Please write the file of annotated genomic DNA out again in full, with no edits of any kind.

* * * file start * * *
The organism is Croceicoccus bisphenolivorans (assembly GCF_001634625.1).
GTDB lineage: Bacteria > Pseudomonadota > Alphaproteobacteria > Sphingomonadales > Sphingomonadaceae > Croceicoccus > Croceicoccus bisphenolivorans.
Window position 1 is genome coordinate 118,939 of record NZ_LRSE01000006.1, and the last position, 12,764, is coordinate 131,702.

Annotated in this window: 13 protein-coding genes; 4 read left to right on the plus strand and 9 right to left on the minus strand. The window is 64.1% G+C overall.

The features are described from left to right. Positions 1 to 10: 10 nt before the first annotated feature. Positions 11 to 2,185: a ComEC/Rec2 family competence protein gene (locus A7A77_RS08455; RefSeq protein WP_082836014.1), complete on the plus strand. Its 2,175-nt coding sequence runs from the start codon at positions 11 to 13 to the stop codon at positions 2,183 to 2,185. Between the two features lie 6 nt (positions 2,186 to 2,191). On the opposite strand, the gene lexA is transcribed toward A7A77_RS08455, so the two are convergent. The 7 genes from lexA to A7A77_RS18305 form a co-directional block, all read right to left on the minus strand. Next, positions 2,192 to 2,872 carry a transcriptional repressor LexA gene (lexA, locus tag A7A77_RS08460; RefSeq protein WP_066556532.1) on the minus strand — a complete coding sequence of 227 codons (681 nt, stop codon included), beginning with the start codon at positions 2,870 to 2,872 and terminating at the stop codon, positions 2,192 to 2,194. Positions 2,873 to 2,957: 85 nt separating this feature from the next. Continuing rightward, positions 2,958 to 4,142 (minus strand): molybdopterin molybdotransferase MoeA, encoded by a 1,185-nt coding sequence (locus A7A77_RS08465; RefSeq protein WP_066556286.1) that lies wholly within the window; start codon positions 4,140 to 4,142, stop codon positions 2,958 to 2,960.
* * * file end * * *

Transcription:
The organism is Croceicoccus bisphenolivorans (assembly GCF_001634625.1).
GTDB lineage: Bacteria > Pseudomonadota > Alphaproteobacteria > Sphingomonadales > Sphingomonadaceae > Croceicoccus > Croceicoccus bisphenolivorans.
Window position 1 is genome coordinate 118,939 of record NZ_LRSE01000006.1, and the last position, 12,764, is coordinate 131,702.

Annotated in this window: 13 protein-coding genes; 4 read left to right on the plus strand and 9 right to left on the minus strand. The window is 64.1% G+C overall.

The features are described from left to right. Positions 1 to 10: 10 nt before the first annotated feature. Positions 11 to 2,185: a ComEC/Rec2 family competence protein gene (locus A7A77_RS08455; RefSeq protein WP_082836014.1), complete on the plus strand. Its 2,175-nt coding sequence runs from the start codon at positions 11 to 13 to the stop codon at positions 2,183 to 2,185. Between the two features lie 6 nt (positions 2,186 to 2,191). On the opposite strand, the gene lexA is transcribed toward A7A77_RS08455, so the two are convergent. The 7 genes from lexA to A7A77_RS18305 form a co-directional block, all read right to left on the minus strand. Next, positions 2,192 to 2,872 carry a transcriptional repressor LexA gene (lexA, locus tag A7A77_RS08460; RefSeq protein WP_066556532.1) on the minus strand — a complete coding sequence of 227 codons (681 nt, stop codon included), beginning with the start codon at positions 2,870 to 2,872 and terminating at the stop codon, positions 2,192 to 2,194. Positions 2,873 to 2,957: 85 nt separating this feature from the next. Continuing rightward, positions 2,958 to 4,142 (minus strand): molybdopterin molybdotransferase MoeA, encoded by a 1,185-nt coding sequence (locus A7A77_RS08465; RefSeq protein WP_066556286.1) that lies wholly within the window; start codon positions 4,140 to 4,142, stop codon positions 2,958 to 2,960.